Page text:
Week 10: Swiss Chard
Updated: Jan 14
Swiss chard is not native to Switzerland. Its actual homeland lies further south, in the Mediterranean region. Ancient Greeks, and later the Romans, honored chard for its medicinal properties.
Chard belongs to the chenopod family, the same family as beets, spinach ,and quinoa. The recommendation is to include in your diet foods from the chenopod family 1-2 times per week with a serving size of at least 1/2 cup to one full cup.
Swiss chard has a crunchy stalk that comes in white, red or yellow (the different color stalks represent different phytonutrients) with wide fan-like green leaves and has a flavor that is bitter, pungent, and slightly salty. Swiss chard, kale, mustard greens and collard greens are often referred to as "greens".
Nutrient Profile: Swiss chard is an excellent source of vitamin K, vitamin A, vitamin C, magnesium, copper, manganese, potassium, vitamin E, and iron. It is a very good source of dietary fiber, choline, vitamin B2, calcium, vitamin B6, phosphorus, and protein. Additionally, Swiss chard is a good source of pantothenic acid, zinc, vitamin B1, vitamin B3, folate, and selenium.
Blood Sugar benefits: Multiple studies on animals have shown that chard has unique benefits for blood sugar regulation. In addition, chard may provide special benefits in the diets of individuals diagnosed with diabetes. These benefits may be due to one of the flavonoids, the fiber and/or the protein in chard.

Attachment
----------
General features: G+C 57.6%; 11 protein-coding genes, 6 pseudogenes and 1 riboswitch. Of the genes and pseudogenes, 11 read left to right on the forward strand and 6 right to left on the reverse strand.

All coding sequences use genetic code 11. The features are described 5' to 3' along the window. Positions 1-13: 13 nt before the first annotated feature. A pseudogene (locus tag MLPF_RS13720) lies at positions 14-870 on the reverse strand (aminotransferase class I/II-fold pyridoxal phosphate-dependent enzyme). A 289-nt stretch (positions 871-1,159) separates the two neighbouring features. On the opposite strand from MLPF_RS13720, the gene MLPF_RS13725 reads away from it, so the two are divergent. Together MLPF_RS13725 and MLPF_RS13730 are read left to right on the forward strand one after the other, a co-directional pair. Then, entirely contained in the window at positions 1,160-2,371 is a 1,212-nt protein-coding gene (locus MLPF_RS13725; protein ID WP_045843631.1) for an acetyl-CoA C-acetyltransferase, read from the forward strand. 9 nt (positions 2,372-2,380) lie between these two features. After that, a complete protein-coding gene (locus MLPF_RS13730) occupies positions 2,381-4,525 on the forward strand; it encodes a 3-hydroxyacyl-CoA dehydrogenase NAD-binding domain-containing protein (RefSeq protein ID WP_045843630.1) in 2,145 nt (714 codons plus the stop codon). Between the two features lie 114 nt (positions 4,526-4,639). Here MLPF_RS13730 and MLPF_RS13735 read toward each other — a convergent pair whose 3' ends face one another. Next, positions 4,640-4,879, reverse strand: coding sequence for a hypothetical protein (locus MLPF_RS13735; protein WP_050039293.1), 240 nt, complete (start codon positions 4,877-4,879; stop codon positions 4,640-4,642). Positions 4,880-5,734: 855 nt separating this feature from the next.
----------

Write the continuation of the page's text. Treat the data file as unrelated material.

Antioxidant and Anti-inflammatory benefits: It is beneficial to prevent oxidative stress and diseases related to chronic, unwanted inflammation. Chronic low level inflammation (especially when coupled with excessive oxidative stress) has repeatedly been shown to increase our risk of obesity, atherosclerosis, type 2 diabetes, high blood pressure, and several forms of arthritis. Chard’s an excellent source of a variety of conventional antioxidants: vitamin C, vitamin E, vitamin A (in the form of beta-carotene) and the mineral manganese, and a good source of the mineral zinc. In addition, chard's phytonutrient antioxidants (can be seen with its colorful stems, stalks, and leaf veins) are unique in combating inflammation and oxidative stress.
Support of Bone Health: With its very good supply of calcium and its excellent supply of magnesium and vitamin K, chard provides standout bone support.
Selection and Storage: Choose chard that is held in a chilled display as this will help to ensure that it has a crunchier texture and sweeter taste. Look for leaves that are vivid green in color. Store unwashed chard in a plastic bag wrapped tightly squeezing out as much air from the bag as possible. It will keep fresh in the refrigerator for up to 5 days.
Swiss chard can be eaten fresh, steamed, braised, juiced, sautéed, frozen and dried. Generally, any flavor that works well with spinach will partner with chard, including butter, lemon, cream, garlic, shallots and vinaigrette.
Concerns: Oxalates: Swiss chard is among a small number of foods that contain measurable amounts of oxalates (naturally-occurring substances found in plants, animals, and human beings). When oxalates become too concentrated in body fluids, they can crystallize and cause health problems. For this reason, individuals with already existing and untreated kidney or gallbladder problems may want to avoid eating Swiss chard.
Recipe suggestion: From Jessica Seinfeld's website: Balsamic Swiss Chard with Pine Nuts and Garlic.